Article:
Marc B. Garnick, M. The fear is understandable: When PSA levels rise to a certain threshold after prostate cancer treatment, the patient has suffered what is known technically as a biochemical recurrence, sometimes also referred to as a biochemical relapse or stage D1. Whatever term is used, it means that prostate cancer remains within the prostate after radiation therapy, that it survived outside the excised area after radical prostatectomy, or that it has reappeared in metastatic form in other tissues and organs. In most cases the cancer remains at a microscopic level, and many years will pass before any physical evidence of it is detectable on a clinical exam or any abnormalities are seen on a bone scan or CT scan. The simple answer is yes, eventually — we all do — but you may not die from prostate cancer.
Surgery regrets: I want my prostate back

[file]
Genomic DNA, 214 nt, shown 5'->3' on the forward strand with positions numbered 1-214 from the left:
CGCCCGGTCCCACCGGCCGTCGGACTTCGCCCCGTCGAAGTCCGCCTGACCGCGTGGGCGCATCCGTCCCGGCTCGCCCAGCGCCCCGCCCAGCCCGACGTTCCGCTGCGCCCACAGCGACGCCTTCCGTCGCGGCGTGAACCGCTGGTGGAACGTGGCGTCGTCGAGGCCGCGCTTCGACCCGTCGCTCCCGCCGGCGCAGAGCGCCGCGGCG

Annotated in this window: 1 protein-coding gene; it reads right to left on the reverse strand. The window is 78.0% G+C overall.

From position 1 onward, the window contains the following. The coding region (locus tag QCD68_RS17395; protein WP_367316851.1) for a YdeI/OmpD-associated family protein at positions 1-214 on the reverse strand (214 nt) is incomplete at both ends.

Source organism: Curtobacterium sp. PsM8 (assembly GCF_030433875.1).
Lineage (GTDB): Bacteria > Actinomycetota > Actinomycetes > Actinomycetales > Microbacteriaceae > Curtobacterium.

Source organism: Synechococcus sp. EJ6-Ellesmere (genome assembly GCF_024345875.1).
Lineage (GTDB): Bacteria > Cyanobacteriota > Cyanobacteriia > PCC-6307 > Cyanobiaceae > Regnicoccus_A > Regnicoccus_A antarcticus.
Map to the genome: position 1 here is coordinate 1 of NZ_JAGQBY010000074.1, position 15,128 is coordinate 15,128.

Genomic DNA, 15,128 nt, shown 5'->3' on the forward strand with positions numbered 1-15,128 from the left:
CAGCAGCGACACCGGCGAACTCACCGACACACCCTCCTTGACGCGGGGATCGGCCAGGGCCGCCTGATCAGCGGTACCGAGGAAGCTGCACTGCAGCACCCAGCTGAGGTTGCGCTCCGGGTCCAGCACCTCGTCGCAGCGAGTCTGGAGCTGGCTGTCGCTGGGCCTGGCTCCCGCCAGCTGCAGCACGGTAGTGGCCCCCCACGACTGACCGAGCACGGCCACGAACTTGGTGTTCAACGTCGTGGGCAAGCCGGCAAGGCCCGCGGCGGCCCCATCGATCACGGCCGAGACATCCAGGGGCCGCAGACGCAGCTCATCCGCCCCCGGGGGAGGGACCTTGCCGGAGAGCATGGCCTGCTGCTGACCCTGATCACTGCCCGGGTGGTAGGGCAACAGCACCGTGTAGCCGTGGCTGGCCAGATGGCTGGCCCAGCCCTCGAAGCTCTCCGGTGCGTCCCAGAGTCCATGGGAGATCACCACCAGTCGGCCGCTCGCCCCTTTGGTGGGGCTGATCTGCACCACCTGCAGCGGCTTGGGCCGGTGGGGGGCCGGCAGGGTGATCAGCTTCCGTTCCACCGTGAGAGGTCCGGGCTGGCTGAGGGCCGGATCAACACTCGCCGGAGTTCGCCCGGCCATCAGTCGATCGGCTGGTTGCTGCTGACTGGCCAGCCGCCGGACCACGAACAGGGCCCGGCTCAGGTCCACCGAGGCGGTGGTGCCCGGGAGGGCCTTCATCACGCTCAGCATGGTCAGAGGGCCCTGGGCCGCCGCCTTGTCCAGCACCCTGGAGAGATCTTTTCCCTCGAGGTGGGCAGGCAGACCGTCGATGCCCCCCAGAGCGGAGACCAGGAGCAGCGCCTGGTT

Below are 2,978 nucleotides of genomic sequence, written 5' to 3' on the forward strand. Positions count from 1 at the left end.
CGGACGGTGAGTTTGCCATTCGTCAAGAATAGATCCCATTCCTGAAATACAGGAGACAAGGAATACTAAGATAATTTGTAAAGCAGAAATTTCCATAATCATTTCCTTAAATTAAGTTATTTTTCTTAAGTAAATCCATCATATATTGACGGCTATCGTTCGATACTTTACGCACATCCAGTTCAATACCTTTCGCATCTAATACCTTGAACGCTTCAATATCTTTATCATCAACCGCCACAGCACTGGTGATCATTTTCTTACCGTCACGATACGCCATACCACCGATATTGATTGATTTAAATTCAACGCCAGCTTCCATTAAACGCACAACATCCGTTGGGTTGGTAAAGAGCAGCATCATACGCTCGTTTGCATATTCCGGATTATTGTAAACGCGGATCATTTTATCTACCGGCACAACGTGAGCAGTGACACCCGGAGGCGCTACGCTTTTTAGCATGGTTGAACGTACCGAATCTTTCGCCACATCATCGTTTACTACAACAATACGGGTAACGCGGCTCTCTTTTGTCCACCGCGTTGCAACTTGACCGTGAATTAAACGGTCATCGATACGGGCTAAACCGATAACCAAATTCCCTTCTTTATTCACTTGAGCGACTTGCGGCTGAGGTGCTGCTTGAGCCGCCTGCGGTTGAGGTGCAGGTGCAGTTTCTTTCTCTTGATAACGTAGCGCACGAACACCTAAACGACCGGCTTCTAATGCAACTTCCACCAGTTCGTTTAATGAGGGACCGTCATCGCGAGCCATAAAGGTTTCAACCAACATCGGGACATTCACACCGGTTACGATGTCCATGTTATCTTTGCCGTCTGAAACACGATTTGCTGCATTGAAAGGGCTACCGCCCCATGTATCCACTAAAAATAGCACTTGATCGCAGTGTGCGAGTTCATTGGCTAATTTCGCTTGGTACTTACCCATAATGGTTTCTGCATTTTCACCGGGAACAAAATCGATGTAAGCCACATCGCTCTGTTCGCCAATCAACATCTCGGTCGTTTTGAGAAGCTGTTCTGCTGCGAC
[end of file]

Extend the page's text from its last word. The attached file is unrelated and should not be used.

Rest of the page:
Surgery regrets: I want my prostate back - Health - Men's health | NBC News
Drainage in Prostatitis Methods of treatment It works for me. Received July 19, First of all I would like to deeply thank you for maintaining this website. After five years of suffering, I have been cured of prostatitis thanks to information I found on your website. About five years ago, I was diagnosed with prostatitis and went through the usual Cipro treatment for six weeks. It helped for a while, but when symptoms returned, I went back to the doc. He gave me more Cipro and told me that some men are just plagued by this problem and are on and off antibiotics their whole life.
How to handle a relapse after treatment for prostate cancer
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